A Very Large Expanse of Sea, by Tahereh Mafi
Take a trip back to the fall of 2001, and view the aftermath of 9/11 from the eyes of a Muslim teen. The story that A Very Large Expanse of Sea depicts is important and real and emotional. Woven among the typical teenage experiences of the main character are the hardships faced by all Muslim people immediately after the twin towers fell - hardships that are still experienced to this day. Those experiences need to be read and felt by everyone who still cannot see beyond the hijab or the stereotypes. ~ Jenna


These Truths, by Jill Lepore 
Even for a nation with a history as comparatively short as our own, it is difficult to effectively survey its story in a single volume. That Lepore manages to do so is impressive in its own right, but the manner in which she accomplishes it is doubly so. Avoiding tired tropes and unafraid to directly deal with thorny issues like slavery, Lepore still manages to convey the singular audacity and ambition of the American experiment. A timely reminder that, when we remember the titular truths espoused by the nation's (flawed) founders, America is capable of more than its worst instincts.  ~ Tim


Born a Crime: Stories from a South African Childhood, by Trevor Noah
How is it that after spending four winters in Cape Town working on and reading about post-Apartheid South Africa that I remained relatively clueless about the complexity of the race question until I read Trevor Noah's  Born a Crime? Stir in his childhood stories of being dragooned into multiple all Sunday church services by his formidable (in a shot-out-of-a-cannon sort of way) mama, and the result is pure joy and wonder. How did he survive all that to become the comic he is, or maybe, how could he have become who he is without growing up as he did? I haven't a clue but do know the clarity of his writing and his life as a kid in the fascinating mess that South Africa was and still is made for a marvelous read.  ~ Dave


City of Ghosts, by Victoria Schwab
This series starter is a mix of The Sixth Sense meets Ghostbusters, where near death experiences give one the ability to see - and hunt - ghosts. City of Ghosts is an original ghost story for young fans of horror. More plot heavy than it is character driven, and only slightly scary. This quick read is an ideal first ghost story for the 8-12 age bracket. ~ Jenna


Lethal White, by Robert Galbraith
I eagerly awaited the next Cormoran Strike thriller like the kids who queued up for days to get the latest Harry Potter book, and was not disappointed! When a case involving the blackmailing of a prominent member of the House of Commons turns from bad to murder, Cormoran and Robin are drawn deeply into the convoluted lives of the titled and infamous. Predictably populated with complex characters, a full barrel of red herrings, possible art forgeries and a colorful array of London pubs, Rowling's latest thriller is an absorbing and thoroughly engrossing read!  ~ Susan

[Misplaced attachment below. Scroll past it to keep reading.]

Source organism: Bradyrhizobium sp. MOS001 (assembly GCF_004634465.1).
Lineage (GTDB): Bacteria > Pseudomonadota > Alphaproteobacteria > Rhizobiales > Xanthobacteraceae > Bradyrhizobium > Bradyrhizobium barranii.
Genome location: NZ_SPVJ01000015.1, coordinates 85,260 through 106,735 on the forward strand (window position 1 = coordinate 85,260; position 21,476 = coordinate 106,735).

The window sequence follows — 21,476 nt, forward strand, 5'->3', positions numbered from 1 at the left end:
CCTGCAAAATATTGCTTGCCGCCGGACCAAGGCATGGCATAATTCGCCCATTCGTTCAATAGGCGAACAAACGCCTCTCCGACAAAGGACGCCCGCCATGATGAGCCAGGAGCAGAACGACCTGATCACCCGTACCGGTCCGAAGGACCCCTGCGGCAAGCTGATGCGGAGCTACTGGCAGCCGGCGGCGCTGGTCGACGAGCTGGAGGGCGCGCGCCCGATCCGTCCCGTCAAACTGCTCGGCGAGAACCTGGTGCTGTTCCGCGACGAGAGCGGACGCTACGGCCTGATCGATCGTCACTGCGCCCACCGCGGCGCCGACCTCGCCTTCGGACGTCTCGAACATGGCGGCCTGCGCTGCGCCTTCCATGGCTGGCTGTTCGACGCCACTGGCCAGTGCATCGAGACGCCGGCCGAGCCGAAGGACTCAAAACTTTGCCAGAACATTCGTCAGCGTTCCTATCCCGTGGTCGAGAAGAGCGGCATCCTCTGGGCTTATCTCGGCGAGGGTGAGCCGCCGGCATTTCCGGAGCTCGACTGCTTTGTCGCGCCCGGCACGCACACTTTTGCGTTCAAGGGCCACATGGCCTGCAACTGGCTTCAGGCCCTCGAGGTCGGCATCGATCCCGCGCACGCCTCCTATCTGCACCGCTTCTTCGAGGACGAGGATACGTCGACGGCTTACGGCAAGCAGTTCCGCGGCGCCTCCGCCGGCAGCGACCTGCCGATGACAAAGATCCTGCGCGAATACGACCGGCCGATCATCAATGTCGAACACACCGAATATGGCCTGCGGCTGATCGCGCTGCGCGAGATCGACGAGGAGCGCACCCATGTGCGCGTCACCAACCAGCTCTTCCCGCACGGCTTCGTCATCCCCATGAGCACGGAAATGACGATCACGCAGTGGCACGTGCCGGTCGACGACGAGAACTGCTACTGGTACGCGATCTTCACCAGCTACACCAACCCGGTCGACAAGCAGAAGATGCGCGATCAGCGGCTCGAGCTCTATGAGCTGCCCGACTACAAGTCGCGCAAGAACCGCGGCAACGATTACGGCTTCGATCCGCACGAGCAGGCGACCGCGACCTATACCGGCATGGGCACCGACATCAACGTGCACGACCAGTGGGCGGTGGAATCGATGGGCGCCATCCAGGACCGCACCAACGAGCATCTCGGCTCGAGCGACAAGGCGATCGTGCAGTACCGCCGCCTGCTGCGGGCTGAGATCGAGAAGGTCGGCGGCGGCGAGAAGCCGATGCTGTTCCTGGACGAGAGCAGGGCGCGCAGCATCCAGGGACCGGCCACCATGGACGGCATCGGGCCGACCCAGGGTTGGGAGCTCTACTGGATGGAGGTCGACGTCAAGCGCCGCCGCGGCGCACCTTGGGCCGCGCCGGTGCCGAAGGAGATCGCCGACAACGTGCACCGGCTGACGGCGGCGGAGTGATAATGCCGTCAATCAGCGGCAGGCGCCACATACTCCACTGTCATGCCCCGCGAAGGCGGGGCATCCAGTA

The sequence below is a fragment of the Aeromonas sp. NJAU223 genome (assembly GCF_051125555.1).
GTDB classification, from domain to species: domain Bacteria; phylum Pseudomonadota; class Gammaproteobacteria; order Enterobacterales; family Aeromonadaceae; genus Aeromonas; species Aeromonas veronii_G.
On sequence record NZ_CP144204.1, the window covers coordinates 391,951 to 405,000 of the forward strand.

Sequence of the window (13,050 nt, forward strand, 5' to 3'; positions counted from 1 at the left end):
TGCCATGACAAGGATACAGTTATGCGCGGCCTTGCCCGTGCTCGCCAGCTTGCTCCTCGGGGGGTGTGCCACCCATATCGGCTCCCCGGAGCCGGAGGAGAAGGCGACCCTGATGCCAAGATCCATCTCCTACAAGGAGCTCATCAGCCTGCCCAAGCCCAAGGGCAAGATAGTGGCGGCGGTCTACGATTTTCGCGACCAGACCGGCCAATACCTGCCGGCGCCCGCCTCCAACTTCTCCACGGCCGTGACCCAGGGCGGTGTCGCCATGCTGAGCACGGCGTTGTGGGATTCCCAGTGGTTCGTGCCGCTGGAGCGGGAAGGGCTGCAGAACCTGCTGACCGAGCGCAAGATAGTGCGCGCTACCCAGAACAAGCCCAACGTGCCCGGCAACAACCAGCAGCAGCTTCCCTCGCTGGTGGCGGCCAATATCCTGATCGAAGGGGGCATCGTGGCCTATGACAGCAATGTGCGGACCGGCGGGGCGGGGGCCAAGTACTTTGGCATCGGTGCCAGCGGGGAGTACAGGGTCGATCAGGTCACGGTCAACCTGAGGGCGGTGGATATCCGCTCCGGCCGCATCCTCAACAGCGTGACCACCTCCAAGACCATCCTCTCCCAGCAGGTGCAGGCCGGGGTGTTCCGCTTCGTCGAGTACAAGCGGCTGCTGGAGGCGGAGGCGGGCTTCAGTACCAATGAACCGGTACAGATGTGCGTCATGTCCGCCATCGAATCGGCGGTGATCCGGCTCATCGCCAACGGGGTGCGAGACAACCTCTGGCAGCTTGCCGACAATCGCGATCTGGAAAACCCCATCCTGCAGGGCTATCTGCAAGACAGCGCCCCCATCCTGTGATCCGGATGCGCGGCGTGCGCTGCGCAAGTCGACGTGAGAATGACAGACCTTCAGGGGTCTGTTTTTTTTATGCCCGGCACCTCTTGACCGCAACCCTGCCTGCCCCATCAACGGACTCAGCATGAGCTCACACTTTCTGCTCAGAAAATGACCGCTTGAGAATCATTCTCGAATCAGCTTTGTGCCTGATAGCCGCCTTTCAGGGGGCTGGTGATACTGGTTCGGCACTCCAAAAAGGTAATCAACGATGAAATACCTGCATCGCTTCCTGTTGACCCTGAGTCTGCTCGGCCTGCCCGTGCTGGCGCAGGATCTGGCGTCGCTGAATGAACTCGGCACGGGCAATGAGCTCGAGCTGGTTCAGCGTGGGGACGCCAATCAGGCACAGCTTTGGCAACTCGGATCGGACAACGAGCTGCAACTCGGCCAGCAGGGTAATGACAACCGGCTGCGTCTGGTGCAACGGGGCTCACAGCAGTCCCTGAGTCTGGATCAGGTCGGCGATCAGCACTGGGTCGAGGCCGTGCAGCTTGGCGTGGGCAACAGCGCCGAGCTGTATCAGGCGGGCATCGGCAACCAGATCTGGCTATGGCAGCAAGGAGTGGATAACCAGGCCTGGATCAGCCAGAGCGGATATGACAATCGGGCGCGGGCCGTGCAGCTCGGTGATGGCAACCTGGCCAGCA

The Real Lolita: The Kidnapping of Sally Horner and the Novel That Scandalized the World, by Sarah Weinman 
Perhaps one of the most controversial and debated books written, Lolita outraged readers with its characters and content becoming not only a literary classic but spawning the idea of the "Lolita". But as Weinman reveals with diligent research and an empathetic narrative, perhaps one of the heart-rending aspects of this novel was its inspiration which was drawn from the actual tragic nightmare faced by Sally Horner. I was riveted and yet, sobered as Weinman delivers a novel that is more than just true-crime but instead also provides a compassionate look about the horrors faced by a young girl and its literary impact on Nabokov's classic. ~ Caitlin


The Radium Girls: The Dark Story of America's Shining Women, by  Kate Moore 
From the Triangle Shirtwaist Factory fire to the conditions described in Sinclair's  The Jungle, historically we have seen a constant struggle between industry and safe working conditions, usually at the cost of human lives. Born in the late 20th century with labor laws and OSHA, it was only through this well-researched study into the lives of the "shining girls" from the radium-dial factories did I realize just how woefully uninformed I was. Moore provides a haunting narrative into the lives of these young women, combining a riveting account with compassion and respect. She not only acknowledges their strengths, but also their lasting impact resulting from the "Radium Girls" case, still felt even to this day. ~ Caitlin


New in Fiction
A Spark of Light
by Jodi Picoult
Gone So Long
by Andre Dubus III
Killing Commendatore
by Haruki Murakami
Unsheltered
by Barbara Kingsolver
The Reckoning
by John Grisham
The Clockmaker's Daughter
by Kate Morton
New in Non-fiction
Always Look on the Bright Side of Life
by Eric Idle
Good and Mad: The Revolutionary Power of Women's Anger
by Rebecca Traister
On Desperate Ground
by Hampton Sides
Almost Everything: Notes on Hope
by Anne Lamott
In the Hurricane's Eye
by Nathaniel Philbrick
The Library Book
by Susan Orlean
New in Paperback Fiction
Carnegie's Maid
by Marie Benedict
Asymmetry
by Lisa Halliday
Fresh Complaint
by Jeffrey Eugenides
Red Clocks
by Leni Zumas
Hiddensee
by Gregory Maguire
Mrs. Osmond
by John Banville
New in Paperback Nonfiction
River of Consciousness
by Oliver Sacks
Leonardo Da Vinci
by Walter Isaacson
Reckless Daughter
by David Yaffe
Code Girls
by Liza Mundy
Martin Luther
by Eric Metaxas
From Here to Eternity
by Caitlin Doughty
New Books for Kids
I Lost My Tooth!
by Mo Willems
There's a Hole in the Log At the Bottom of the Lake
by Loren Long
Giraffe Problems
by Jory John
Start Now!
by Chelsea Clinton
Louisianna's Way Home
by Kate DiCamillo
Supernova: Amulet #8
by  Kazu Kibuishi
New Books for Young Adults
The Boneless Mercies
by April Genevieve Tucholke
The War Outside
by Monica Hesse
Dry
by Neal Shusterman and Jarrod Shusterman